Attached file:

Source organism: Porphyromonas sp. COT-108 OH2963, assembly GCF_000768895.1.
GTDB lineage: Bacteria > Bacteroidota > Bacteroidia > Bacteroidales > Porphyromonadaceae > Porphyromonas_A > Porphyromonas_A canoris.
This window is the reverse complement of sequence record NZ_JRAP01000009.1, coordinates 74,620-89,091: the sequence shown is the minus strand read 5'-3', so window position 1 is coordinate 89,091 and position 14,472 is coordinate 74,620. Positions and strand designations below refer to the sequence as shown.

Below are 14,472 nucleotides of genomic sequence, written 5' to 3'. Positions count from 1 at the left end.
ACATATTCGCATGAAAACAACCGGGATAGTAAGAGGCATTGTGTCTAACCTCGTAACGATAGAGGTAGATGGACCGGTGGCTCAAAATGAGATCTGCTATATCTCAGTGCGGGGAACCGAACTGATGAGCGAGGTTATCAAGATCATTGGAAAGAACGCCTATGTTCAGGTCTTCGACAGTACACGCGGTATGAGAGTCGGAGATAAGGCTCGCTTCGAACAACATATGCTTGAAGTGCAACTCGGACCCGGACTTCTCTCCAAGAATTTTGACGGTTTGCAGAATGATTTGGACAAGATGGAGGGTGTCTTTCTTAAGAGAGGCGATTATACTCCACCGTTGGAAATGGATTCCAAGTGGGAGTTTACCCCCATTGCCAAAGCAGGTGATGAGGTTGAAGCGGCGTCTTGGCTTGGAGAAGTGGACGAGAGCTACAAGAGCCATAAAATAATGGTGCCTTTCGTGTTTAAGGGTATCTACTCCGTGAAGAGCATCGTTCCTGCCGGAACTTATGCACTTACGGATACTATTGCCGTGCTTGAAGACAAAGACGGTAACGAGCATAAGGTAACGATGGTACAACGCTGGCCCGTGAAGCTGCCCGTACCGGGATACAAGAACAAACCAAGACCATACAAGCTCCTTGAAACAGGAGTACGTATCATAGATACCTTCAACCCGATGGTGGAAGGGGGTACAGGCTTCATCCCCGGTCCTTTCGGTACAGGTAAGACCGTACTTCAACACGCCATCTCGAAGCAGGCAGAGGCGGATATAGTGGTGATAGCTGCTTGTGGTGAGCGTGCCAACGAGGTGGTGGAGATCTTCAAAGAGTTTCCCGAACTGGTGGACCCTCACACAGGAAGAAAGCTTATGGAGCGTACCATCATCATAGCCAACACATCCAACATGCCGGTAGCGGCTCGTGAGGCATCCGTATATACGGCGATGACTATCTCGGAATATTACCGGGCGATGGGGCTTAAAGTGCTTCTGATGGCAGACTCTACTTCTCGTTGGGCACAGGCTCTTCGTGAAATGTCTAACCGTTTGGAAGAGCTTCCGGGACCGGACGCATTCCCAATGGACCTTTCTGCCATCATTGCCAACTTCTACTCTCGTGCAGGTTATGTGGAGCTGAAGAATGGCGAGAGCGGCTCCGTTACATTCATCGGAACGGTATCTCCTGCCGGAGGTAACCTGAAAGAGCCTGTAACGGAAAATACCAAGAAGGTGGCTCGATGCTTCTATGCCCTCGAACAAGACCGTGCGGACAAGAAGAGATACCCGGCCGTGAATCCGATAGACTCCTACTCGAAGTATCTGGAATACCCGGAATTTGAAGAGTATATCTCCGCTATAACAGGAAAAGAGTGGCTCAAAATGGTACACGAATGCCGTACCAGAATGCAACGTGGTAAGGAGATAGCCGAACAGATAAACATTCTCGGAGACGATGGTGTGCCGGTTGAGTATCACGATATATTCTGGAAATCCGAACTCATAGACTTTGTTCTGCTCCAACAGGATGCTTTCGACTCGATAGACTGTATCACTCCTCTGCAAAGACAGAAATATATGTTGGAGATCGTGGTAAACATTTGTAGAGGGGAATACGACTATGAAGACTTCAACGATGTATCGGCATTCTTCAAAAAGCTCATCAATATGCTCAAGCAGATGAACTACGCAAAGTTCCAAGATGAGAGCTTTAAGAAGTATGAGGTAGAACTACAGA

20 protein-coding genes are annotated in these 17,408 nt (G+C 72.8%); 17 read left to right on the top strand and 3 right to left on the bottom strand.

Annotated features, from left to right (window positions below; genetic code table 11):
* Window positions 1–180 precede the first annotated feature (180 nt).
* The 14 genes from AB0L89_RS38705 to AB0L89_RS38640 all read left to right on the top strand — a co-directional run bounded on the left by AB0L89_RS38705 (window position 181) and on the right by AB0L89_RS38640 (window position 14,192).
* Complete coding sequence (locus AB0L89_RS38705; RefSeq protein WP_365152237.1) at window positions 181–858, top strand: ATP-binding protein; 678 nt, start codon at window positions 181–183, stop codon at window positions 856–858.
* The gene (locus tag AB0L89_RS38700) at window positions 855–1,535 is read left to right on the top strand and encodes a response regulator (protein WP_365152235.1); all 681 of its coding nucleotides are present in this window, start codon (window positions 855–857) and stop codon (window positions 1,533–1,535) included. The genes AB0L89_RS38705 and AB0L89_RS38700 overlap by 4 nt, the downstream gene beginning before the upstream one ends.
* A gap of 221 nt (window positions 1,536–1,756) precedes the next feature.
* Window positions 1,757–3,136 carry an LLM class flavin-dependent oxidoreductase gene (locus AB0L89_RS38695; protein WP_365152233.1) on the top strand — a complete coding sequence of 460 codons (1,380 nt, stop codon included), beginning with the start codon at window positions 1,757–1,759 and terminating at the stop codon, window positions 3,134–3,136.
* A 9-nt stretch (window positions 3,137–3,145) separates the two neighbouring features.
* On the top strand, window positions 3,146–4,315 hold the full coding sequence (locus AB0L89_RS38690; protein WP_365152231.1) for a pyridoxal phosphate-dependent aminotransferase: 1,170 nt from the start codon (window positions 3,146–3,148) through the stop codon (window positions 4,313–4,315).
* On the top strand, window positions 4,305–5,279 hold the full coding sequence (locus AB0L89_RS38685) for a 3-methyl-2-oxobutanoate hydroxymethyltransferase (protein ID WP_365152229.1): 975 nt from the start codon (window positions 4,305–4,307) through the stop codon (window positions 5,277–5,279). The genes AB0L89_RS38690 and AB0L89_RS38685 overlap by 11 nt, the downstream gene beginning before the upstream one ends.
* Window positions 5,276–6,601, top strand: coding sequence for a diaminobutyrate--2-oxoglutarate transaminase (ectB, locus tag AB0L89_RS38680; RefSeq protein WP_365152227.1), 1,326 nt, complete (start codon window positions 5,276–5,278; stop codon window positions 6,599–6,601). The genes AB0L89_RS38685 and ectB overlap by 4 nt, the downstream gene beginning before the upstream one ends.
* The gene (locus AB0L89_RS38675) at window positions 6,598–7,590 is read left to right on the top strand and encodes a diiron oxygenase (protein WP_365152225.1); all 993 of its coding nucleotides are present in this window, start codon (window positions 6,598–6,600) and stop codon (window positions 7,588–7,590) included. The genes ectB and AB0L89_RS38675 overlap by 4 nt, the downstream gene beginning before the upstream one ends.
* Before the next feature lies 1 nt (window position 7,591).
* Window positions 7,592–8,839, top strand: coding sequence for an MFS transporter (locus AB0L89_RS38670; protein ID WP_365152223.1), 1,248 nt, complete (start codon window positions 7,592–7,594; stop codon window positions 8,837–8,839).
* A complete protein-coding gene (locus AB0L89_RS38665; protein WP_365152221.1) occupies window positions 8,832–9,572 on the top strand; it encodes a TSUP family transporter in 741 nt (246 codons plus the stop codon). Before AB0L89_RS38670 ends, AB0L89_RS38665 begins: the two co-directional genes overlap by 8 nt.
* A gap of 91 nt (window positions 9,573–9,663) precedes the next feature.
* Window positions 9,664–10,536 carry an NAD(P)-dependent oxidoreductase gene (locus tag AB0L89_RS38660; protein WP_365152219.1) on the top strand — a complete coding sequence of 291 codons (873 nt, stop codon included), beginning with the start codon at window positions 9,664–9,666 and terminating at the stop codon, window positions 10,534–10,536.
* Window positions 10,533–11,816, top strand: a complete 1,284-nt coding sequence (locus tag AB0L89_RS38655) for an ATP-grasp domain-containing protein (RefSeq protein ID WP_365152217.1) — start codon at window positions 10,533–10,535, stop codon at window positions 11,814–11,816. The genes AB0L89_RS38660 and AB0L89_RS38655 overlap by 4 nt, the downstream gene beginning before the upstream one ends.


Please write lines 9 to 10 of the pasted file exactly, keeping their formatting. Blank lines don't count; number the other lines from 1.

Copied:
* The 14 genes from AB0L89_RS38705 to AB0L89_RS38640 all read left to right on the top strand — a co-directional run bounded on the left by AB0L89_RS38705 (window position 181) and on the right by AB0L89_RS38640 (window position 14,192).
* Complete coding sequence (locus AB0L89_RS38705; RefSeq protein WP_365152237.1) at window positions 181–858, top strand: ATP-binding protein; 678 nt, start codon at window positions 181–183, stop codon at window positions 856–858.